When I was 17, I witnessed, for the first time, another black Philadelphian using pain medication recreationally. A friend asked if I wanted to join her for pancakes and syrup at 11 p.m. Greedy for breakfast food, I promised to drive her to North Philly to pick it up. I waited in the car on Diamond Street as she went to get the pancakes — so I thought. She came back instead with a wrinkled piece of aluminum foil containing two round pills and a small container of cough syrup. While I didn’t partake, I did learn that day “pancakes and syrup” could mean barbiturates with codeine cough syrup. I would go on to encounter other black people around my age who had experience with it.
Over the last few weeks, debate has raged over Safehouse, the nonprofit trying to open a supervised injection site in Philadelphia to prevent overdose deaths from opioids. In late February, the group announced it would open a site in South Philly within a week, but canceled plans when community members pushed back.
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I remember growing up amid a very different conflict around drugs in Philly. Long before opioids hit crisis point, and before Safehouse entered our city’s social and political consciousness, I lived in a Philadelphia haunted by the crack epidemic. I got an education in survival, pained addiction, and the poverty of families stifled by drugs. My family and neighbors saw close up a devastation hellbent on killing the black body, as annual homicides in the city peaked at 605 during the epidemic’s height, in 1990. Philadelphia officials admitted decades later that crack use and addiction were treated as criminal problems rather than a public health problem, the way the opioid epidemic is viewed today.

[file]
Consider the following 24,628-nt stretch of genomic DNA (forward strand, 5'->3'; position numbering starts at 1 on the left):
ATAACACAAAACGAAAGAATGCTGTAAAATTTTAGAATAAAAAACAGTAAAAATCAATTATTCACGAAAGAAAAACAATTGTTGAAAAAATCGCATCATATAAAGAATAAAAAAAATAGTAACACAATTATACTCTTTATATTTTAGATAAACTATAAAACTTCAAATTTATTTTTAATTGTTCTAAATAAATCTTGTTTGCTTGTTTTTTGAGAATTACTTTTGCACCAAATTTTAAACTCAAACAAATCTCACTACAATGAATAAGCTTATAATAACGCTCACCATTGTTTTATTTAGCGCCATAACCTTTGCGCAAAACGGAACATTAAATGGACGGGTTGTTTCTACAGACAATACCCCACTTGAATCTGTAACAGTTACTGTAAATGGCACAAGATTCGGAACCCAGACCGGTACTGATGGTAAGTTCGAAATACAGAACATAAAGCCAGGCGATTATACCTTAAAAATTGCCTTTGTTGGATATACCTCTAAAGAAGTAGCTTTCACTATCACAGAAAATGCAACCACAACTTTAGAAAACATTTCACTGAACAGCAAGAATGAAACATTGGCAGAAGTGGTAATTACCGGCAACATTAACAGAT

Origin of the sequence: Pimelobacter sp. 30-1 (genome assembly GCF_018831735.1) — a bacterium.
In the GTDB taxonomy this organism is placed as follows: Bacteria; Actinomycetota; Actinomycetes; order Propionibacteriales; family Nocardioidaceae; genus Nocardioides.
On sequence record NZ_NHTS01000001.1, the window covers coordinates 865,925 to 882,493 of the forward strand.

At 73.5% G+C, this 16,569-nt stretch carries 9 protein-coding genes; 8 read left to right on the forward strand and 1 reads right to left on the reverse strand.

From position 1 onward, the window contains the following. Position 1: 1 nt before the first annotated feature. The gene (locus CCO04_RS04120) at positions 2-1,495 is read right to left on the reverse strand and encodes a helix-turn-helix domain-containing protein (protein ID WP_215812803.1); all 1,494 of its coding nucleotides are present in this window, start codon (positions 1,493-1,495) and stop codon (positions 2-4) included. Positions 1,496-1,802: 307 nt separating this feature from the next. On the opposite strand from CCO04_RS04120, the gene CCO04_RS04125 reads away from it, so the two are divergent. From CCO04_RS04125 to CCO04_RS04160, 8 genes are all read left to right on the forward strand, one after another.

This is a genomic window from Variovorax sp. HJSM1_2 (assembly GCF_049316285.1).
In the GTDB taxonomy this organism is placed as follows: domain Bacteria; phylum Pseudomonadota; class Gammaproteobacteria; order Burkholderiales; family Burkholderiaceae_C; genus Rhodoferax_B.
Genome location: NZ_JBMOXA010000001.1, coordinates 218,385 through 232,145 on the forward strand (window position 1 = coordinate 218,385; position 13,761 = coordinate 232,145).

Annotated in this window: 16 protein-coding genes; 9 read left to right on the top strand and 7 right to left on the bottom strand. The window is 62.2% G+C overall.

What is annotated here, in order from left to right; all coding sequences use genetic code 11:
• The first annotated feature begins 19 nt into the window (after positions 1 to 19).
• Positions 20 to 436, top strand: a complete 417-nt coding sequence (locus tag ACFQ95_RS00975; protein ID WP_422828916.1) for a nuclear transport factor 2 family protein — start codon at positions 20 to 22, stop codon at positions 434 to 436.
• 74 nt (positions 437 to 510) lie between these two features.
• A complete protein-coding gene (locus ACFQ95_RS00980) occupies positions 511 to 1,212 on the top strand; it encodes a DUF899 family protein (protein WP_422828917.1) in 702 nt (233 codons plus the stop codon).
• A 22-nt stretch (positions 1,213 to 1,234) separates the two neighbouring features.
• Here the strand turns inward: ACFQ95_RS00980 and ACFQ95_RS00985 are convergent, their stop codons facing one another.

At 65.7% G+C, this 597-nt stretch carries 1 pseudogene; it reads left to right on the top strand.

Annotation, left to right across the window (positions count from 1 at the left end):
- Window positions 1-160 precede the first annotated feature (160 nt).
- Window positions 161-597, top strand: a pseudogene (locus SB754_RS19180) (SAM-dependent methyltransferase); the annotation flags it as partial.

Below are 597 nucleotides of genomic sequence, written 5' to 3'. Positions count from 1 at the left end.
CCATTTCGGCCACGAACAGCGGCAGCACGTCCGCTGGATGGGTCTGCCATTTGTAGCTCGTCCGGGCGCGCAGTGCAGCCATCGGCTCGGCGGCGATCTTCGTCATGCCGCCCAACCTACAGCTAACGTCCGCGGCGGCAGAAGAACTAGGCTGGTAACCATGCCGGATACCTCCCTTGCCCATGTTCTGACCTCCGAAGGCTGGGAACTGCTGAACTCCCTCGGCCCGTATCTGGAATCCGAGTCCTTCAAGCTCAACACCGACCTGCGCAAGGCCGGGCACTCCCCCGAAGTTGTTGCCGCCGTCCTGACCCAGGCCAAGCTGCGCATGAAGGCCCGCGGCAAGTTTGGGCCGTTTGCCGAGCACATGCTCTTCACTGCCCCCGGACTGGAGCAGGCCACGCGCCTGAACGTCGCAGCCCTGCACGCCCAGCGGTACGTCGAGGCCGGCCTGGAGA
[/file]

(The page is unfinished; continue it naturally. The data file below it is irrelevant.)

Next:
It’s in fact well-documented that the crack epidemic was not met with the same concern and humanity as the opioid crisis. Black people were criminalized for selling and using crack cocaine, often given harsher sentences than dealers who sold powdered cocaine. Many of us know the rest: Federal lawmakers intensified penalties for crime and drug use during the era, and hyper-incarceration ensued. That is a stark contrast to the many editorials, funded campaigns, and political support we see today tackling the overdoses and devastation caused by opioids, which have disproportionately affected white Americans. Can you imagine Mayor Ed Rendell backing a safe consumption site for crack in 1994? Absolutely not.
The truth is that in a racialized society, humanity is granted primarily to white people. A crisis among white people will more likely get a response from the systems that be, while black and brown people’s suffering will be seen as tertiary or dismissed wholesale. This disparity is rightfully embedded in the rage communities feel toward safe consumption sites.
But that rage ignores what I learned at age 17: Black people are using opioids too. They’re also dying from them. As The Inquirer reported in 2019, as of that year, opioid overdoses were killing more black Philadelphians than homicides.
Within the communities I grew up in, I know people who will disavow anything other than completely eradicating drug use. But the reality of saving lives, for any race, is more complicated.
Our city should respond to all black death, not just wring its hands over politically expedient topics like violence without actually reducing homicides. Just as decrying gun violence in the black community without truly protecting communities isn’t working, exclaiming “no” to Safehouse does nothing to stem the thousands of overdose deaths. Safe consumption sites are a pathway to save lives. More must be done, including exploring safe consumption for other drugs, such as stimulants — like crystal meth — whose use has recently spiked in Philly and is a particular risk for LGBTQ users.
We must work to bring communities, users and nonusers alike, together to build a path forward.